One other important  concept that is crucial to democracy and development is that of popular participation. It is well established that participation by citizens is crucial for democracy and development. We argue that for citizens to effectively participate in the political process, they should have unfettered access to information. Scholars are in agreement that when citizens participate in the planning, execution, utilisation and assessment of social amenities or facilities designed to improve their welfare, success of those efforts are assured. However, strengthening the process of participation alone cannot bring about  empowerment and development but that it has to be complemented with strengthening the accountability of responsiveness of democratic institutions and public policies that will ultimately lead to pro-poor  governance. 


Another key issue is the importance of content and process of constitution making in democracy and development. We argue that the process of making a constitution is as important as the content. From the history of constitution making in Nigeria, it is clear to us that the  old approach of making constitution is not process led and participatory and the product has never met the wishes and aspiration of Nigerians. We advocate for a new approach that is guided by the principles of inclusivity, diversity, participation, transparency and openness, autonomy, accountability and legitimacy. We can show from experiences of  other countries like South Africa, Eritrea and Uganda that when people participate in the process, the product is radically different. This contrasts with the process in Nigeria that has excluded women from the constitution making process.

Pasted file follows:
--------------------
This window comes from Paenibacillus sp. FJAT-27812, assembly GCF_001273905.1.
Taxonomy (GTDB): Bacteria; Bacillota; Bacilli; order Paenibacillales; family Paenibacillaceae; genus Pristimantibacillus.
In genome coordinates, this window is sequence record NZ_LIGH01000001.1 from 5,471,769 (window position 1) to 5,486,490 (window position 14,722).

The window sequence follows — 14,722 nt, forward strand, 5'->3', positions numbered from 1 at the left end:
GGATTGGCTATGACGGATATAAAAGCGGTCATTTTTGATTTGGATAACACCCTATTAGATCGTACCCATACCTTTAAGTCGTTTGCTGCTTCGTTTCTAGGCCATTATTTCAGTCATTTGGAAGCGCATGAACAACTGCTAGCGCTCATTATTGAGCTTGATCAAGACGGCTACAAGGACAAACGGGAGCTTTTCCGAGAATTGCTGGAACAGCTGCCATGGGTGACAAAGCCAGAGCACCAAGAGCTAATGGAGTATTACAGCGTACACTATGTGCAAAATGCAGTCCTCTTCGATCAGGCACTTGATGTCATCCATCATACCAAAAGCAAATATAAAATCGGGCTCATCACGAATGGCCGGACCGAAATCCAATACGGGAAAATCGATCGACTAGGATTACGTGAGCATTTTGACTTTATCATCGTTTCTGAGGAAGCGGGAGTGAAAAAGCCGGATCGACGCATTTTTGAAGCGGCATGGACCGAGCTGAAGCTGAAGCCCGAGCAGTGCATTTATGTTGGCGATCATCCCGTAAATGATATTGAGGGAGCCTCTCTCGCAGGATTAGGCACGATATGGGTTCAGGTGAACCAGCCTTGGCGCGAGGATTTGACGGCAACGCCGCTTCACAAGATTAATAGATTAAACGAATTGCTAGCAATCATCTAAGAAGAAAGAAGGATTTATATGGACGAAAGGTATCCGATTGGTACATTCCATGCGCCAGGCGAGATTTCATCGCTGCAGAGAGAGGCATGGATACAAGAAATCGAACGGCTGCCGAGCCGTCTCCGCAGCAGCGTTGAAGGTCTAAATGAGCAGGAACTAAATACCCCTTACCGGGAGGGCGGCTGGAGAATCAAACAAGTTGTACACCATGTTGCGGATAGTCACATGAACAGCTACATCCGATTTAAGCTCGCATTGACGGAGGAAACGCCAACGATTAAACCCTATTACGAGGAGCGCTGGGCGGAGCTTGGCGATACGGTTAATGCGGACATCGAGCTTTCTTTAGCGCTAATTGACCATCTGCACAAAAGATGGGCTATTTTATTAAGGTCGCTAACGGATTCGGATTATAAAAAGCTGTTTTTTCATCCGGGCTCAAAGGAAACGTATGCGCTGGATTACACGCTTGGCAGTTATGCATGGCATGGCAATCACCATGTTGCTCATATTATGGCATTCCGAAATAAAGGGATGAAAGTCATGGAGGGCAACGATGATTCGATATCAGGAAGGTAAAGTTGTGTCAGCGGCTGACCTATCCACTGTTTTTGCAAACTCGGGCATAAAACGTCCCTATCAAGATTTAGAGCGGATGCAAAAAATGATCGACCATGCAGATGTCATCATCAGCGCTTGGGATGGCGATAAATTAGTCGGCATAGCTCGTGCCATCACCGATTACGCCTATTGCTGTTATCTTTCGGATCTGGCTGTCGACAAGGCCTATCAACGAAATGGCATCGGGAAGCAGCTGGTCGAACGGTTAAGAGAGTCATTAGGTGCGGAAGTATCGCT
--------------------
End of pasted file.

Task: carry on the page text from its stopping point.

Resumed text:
Another important theme is the place of women in development. We argue  that the  position of women in society in relation to men is characterized by subordination, oppression and marginalization. We posit that there is a progressive and deeper understanding of why women are oppressed and what needs to be done to reverse the situation. In our view,   the programmes and actions meant to address women issues have failed to transform the structures, institutions and systems that perpetuate women oppression. There is the need to challenge patriarchy in all its manifestations in domestic production, paid employment, culture and religion, sexuality, male violence and the State; and specifically promote women’s rights.